Are there things you would have liked to do that you didn't have time to do?


Well, you're going to tell us that we're eternally dissatisfied and that "our eyes are bigger than our stomachs", but with one or two more days, we would have tried to visit Naples. We had done some research, we had seen that many daily trains made the journey from Rome to Naples in a little less than 2 hours (the same for the return journey), which avoided a long journey on the road We thought that we would be able to soak up the "Southern Italy" atmosphere, which is quite different from Northern Italy, and if we were even more motivated, we had imagined another option, even more courageous, which would have allowed us to do a day trip to Pompeii, as it is only a few dozen kilometres from Naples. We reasoned with ourselves and let it go, and it must be said that we already had the chance to enjoy Rome, which already offered us many visits. In fact, in Rome alone, you have to set limits, because you're really tempted to want to visit everything when it's not technically possible to do it all in 4 or 5 days. In fact, having discussed it with a friend of Neapolitan origin, August is clearly not the most favourable time to enjoy this city. May or October are much better times to do it, without the heat and the flood of tourists in the summer, but we know that we will go to the southern part of Italy one day and that will be the subject of a new family trip and new stories!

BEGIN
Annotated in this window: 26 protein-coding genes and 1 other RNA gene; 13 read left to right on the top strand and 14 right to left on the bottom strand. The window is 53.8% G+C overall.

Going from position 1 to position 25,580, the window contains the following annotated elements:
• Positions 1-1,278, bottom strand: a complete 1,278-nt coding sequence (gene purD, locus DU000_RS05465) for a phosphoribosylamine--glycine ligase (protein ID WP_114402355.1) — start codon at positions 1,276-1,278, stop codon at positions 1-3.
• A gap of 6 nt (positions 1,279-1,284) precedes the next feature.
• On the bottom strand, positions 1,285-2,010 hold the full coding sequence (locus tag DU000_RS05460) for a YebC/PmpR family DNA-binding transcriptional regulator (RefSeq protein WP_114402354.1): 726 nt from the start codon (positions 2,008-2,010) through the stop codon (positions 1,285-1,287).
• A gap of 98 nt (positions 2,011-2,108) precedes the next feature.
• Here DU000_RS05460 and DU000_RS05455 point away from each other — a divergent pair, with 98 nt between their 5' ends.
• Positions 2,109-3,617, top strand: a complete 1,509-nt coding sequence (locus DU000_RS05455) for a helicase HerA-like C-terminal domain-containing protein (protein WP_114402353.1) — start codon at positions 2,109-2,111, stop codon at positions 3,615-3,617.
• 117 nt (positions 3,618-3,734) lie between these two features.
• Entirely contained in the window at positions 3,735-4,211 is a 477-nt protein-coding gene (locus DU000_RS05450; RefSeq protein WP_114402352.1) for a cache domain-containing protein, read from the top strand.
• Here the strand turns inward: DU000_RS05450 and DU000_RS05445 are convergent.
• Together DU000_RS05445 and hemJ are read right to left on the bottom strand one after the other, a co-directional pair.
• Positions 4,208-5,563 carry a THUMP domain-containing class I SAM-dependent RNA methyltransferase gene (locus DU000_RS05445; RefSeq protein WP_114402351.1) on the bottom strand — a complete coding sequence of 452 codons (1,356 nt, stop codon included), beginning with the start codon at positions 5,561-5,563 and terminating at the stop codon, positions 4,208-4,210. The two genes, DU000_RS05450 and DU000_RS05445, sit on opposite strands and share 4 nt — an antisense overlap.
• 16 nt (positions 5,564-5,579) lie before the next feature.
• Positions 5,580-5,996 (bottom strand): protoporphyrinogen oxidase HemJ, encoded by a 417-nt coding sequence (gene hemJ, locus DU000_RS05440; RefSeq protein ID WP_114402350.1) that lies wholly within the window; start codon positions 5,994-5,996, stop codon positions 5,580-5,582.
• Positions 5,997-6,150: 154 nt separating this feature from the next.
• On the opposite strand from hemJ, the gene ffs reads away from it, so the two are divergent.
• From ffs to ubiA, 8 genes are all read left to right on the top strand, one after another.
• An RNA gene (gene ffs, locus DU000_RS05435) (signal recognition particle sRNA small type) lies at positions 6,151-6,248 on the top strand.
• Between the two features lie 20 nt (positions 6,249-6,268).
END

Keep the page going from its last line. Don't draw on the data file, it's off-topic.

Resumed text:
An expression, a practice, something funny that you learned or discovered during the holidays?

So, directly what comes to my mind, it was an expression that we used quite a lot during the holidays at the restaurant, at the hotel etc, it's "tutto a posto" rather in a contracted version "tutt'a posto". It works everywhere. It would be translated as C'est parfait or tout est au point" to say that you are happy at the end of the meal etc. It was a game of contracting the "tutto" with the "a" that follows, to make it Italian with the intonation.

One last thing to say to the people who will read this interview?

"Listen, I think we had the opportunity to talk about a lot of things. If you have the opportunity to go to Italy, it's not the most exotic destination but it's a sure thing. It's the promise of a great time. Viva Italia!